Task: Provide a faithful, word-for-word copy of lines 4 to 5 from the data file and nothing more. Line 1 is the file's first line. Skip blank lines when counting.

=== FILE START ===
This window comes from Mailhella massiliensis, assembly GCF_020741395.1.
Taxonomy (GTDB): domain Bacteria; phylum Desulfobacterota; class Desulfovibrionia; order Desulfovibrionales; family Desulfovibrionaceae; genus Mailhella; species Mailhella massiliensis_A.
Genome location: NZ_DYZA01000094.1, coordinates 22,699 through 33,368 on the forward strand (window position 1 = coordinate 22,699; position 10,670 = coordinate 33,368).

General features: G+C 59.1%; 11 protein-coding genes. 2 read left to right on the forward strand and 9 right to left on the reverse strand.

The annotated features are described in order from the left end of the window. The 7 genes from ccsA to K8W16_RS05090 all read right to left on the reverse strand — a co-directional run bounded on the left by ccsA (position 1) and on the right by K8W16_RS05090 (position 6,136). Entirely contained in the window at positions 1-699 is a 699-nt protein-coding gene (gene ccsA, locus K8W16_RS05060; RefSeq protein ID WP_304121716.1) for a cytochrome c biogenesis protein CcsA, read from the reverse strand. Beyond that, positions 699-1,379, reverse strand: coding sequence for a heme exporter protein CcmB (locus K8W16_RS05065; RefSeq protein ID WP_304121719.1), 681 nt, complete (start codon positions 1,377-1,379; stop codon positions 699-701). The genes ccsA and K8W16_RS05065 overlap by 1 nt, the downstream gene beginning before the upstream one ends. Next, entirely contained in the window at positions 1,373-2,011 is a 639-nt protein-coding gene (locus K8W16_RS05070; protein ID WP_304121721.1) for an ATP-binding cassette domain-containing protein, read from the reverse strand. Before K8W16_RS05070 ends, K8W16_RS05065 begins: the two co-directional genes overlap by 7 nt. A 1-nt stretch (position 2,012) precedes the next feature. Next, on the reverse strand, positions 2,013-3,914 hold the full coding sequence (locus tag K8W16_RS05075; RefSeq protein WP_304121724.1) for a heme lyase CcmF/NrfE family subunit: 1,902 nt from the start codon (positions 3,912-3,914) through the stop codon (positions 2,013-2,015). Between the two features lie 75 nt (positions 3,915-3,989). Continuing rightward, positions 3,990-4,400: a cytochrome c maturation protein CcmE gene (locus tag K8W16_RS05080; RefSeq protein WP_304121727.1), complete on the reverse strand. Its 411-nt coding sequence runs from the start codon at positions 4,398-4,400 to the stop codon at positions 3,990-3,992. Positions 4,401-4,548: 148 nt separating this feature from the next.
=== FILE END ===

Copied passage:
General features: G+C 59.1%; 11 protein-coding genes. 2 read left to right on the forward strand and 9 right to left on the reverse strand.

The annotated features are described in order from the left end of the window. The 7 genes from ccsA to K8W16_RS05090 all read right to left on the reverse strand — a co-directional run bounded on the left by ccsA (position 1) and on the right by K8W16_RS05090 (position 6,136). Entirely contained in the window at positions 1-699 is a 699-nt protein-coding gene (gene ccsA, locus K8W16_RS05060; RefSeq protein ID WP_304121716.1) for a cytochrome c biogenesis protein CcsA, read from the reverse strand. Beyond that, positions 699-1,379, reverse strand: coding sequence for a heme exporter protein CcmB (locus K8W16_RS05065; RefSeq protein ID WP_304121719.1), 681 nt, complete (start codon positions 1,377-1,379; stop codon positions 699-701). The genes ccsA and K8W16_RS05065 overlap by 1 nt, the downstream gene beginning before the upstream one ends. Next, entirely contained in the window at positions 1,373-2,011 is a 639-nt protein-coding gene (locus K8W16_RS05070; protein ID WP_304121721.1) for an ATP-binding cassette domain-containing protein, read from the reverse strand. Before K8W16_RS05070 ends, K8W16_RS05065 begins: the two co-directional genes overlap by 7 nt. A 1-nt stretch (position 2,012) precedes the next feature. Next, on the reverse strand, positions 2,013-3,914 hold the full coding sequence (locus tag K8W16_RS05075; RefSeq protein WP_304121724.1) for a heme lyase CcmF/NrfE family subunit: 1,902 nt from the start codon (positions 3,912-3,914) through the stop codon (positions 2,013-2,015). Between the two features lie 75 nt (positions 3,915-3,989). Continuing rightward, positions 3,990-4,400: a cytochrome c maturation protein CcmE gene (locus tag K8W16_RS05080; RefSeq protein WP_304121727.1), complete on the reverse strand. Its 411-nt coding sequence runs from the start codon at positions 4,398-4,400 to the stop codon at positions 3,990-3,992. Positions 4,401-4,548: 148 nt separating this feature from the next.